The most often-asked question about the element of leadership is, “Are leaders born or made?”
And the most frequent answer is, “a little bit of both.”
If you’re a believer in the power of politics, you may choose to agree with former U.S. Secretary of State Colin Powell’s contention that, “Effective leaders are made, not born. They learn from trial and error and experience. Successful leaders know how to define their mission, convey it to their subordinates and ensure they have the right tools and training to get the job done.”
Dr. Ronald Riggio, writing on Cutting-Edge Leadership in Psychology Today, answers differently: “Leadership is about one-third born and two-thirds made. To expect that a person would be born with all the tools needed to lead just doesn’t make sense. There is some ‘raw material’ or inborn characteristics that predispose people to become leaders, but they need to be developed.”
Attempting to answer the born-or-made question, Forbes magazine writer Erika Andersen notes that while some believe there are people who come into this world with a natural capacity to lead, “What I’ve learned is that leadership capability falls along a bell curve. Some people are born leaders who start out good and tend to get better as they go along. Then there are the folks at the bottom of the curve who, no matter how hard they try, just aren’t going to be good leaders because they don’t have the innate wiring. The big middle of the curve is where most of us live, and that’s where the real potential for ‘made’ leaders lies. Most who start out with a modicum of innate leadership capability can actually become good, even great, leaders.”
To grapple with the concept of good leaders and how to become one, 100 attendees—newly-elected and aspiring leaders from Native Nations—gathered in Tucson, Arizona November 6-7 for a specifically-developed Executive Education Seminar titled, Emerging Leaders. Sponsored by the Native Nations Institute for Leadership, Management, and Policy, a dozen sessions on key governance topics were aimed at preparing participants to begin building personal blueprints for leadership success.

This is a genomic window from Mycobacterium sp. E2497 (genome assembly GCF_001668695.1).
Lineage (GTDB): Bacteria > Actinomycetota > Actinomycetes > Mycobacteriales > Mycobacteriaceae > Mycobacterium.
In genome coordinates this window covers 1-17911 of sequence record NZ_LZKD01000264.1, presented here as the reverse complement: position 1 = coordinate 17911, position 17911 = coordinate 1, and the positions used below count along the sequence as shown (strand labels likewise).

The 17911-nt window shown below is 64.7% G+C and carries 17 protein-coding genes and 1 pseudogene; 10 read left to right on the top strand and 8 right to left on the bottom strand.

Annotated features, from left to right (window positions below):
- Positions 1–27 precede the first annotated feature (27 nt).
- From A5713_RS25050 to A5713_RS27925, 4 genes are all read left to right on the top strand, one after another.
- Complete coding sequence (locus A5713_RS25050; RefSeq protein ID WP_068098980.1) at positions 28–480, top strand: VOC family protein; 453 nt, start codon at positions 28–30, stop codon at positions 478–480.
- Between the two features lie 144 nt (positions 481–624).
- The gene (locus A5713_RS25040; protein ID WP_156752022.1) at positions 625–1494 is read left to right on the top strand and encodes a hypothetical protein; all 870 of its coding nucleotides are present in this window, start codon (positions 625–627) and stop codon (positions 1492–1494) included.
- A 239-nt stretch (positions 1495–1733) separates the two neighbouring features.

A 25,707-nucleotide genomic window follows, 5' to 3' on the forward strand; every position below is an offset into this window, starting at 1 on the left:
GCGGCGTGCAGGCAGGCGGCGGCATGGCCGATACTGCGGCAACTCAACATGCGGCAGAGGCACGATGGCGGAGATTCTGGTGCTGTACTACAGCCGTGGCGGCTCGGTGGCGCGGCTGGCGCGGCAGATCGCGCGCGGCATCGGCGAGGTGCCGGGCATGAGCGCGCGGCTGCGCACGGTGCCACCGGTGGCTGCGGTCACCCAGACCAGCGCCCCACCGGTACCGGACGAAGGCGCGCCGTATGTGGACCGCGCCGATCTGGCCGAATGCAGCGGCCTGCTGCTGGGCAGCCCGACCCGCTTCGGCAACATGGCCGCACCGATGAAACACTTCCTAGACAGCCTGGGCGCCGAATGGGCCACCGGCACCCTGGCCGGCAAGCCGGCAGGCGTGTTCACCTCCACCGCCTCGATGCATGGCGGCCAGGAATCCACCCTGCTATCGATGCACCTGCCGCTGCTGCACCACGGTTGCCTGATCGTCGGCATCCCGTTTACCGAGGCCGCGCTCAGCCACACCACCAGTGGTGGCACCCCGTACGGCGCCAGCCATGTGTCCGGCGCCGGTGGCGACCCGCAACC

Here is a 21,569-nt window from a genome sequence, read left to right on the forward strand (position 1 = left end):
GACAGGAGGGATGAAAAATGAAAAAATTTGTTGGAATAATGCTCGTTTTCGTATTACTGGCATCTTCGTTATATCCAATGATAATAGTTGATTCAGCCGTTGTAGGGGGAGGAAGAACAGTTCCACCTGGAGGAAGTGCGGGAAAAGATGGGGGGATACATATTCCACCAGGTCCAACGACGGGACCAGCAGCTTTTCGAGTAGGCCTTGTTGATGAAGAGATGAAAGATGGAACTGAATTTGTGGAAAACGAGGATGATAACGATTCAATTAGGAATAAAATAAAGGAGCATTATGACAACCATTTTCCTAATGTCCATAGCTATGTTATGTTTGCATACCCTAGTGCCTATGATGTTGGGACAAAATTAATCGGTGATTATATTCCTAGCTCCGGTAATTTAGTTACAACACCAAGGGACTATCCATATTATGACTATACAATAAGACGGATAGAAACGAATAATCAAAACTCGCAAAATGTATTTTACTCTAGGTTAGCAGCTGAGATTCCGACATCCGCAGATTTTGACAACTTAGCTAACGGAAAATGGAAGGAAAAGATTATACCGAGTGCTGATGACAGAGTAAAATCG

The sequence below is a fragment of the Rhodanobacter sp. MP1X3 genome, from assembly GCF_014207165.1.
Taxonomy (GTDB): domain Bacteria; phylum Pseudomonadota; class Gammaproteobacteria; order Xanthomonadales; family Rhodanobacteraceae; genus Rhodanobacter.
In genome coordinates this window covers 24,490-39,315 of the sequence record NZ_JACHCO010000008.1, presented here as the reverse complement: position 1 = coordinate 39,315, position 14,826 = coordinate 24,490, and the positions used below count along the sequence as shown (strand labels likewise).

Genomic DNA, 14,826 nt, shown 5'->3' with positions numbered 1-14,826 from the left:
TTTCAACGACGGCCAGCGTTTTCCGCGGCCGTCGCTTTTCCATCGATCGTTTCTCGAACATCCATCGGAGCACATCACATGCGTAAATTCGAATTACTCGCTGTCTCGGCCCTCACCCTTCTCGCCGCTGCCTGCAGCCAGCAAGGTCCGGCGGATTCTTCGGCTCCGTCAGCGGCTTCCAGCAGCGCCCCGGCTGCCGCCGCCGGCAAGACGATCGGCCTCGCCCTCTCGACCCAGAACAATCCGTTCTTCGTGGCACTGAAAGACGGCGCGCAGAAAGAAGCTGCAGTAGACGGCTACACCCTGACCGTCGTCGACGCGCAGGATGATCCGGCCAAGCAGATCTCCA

Without quantifying attendees existent capabilities, latent or otherwise, the Emerging Leaders seminar gathered neophytes and veterans alike to participate in a whirlwind tour of the nation-building revolution. “Not a lot of information exists about Indian government, so we’re here to connect the dots of some things that may not be well-known,” said Joan Timesche (Hopi), Executive Director of the Native Nations Institute for Leadership, Management, and Policy.
Cultural sociologist, Indian economic developer, and Director of the Udall Center for Studies in Public Policy, Dr. Stephen Cornell kicked off the conversation with a challenge to the Native leaders of tomorrow.
“You carry the burden of what happens next,” he said. “This is the dawn of a new day as we’ve forgotten how to govern over years and years of not being allowed to. Today’s tribal leadership faces more power now than they’ve had over the last century and a half. But that new power means new leadership tasks on how to achieve what you want, not just what somebody else says you should want.”
Delegates from various tribes wrestled with an Indian country environment in flux – from the 1950-1980 battles over sovereign rights to the 1990-2013 challenges of governance. “You may still need to negotiate and litigate even as you shift to making and implementing decisions,” Cornell said.
Following an opening prayer and song from a member of the host tribe Tohono O’odham Nation, a full agenda got underway dealing with the larger picture challenge of newly-won rights of governance as part of nation building to specific problem areas like finances and tribal law.
“The keys to nation-building success include practical sovereignty, genuine self-rule,” said NNI’s Ian Record. “The status quo standard approach used for years where success depends on the next grant to feed the beast is limited strategy that is being seen less. It is being replaced by an indigenous nation approach that puts the development agenda and the necessary resources in Indian hands, pushing the envelope of governance so tribes are the final arbiters and their decisions are married to consequences.”
Montana Attorney Eldena Bear Don’t Walk, a ground-breaker herself as the first woman ever to serve as Chief Justice of the Crow tribe, cautioned that change with one foot in the contemporary world and the other in the traditional, requires caution and foresight. “In being a leader, you need to keep the long-term vision in mind. People don’t generally look far enough ahead, beyond seven generations, it’s about decisions that will have an impact in perpetuity.”
Attendee Eric Descheenie, an up-and-coming leader currently serving as Navajo County Tribal Governmental Relations Director, said, “I’m here to learn how to inspire our people to achieve their best in whatever they do. Ultimately it’s the people who drive this thing we call government and not the other way around, and I want to get people communicating—not just making noise—to move us all toward a higher standard of living.”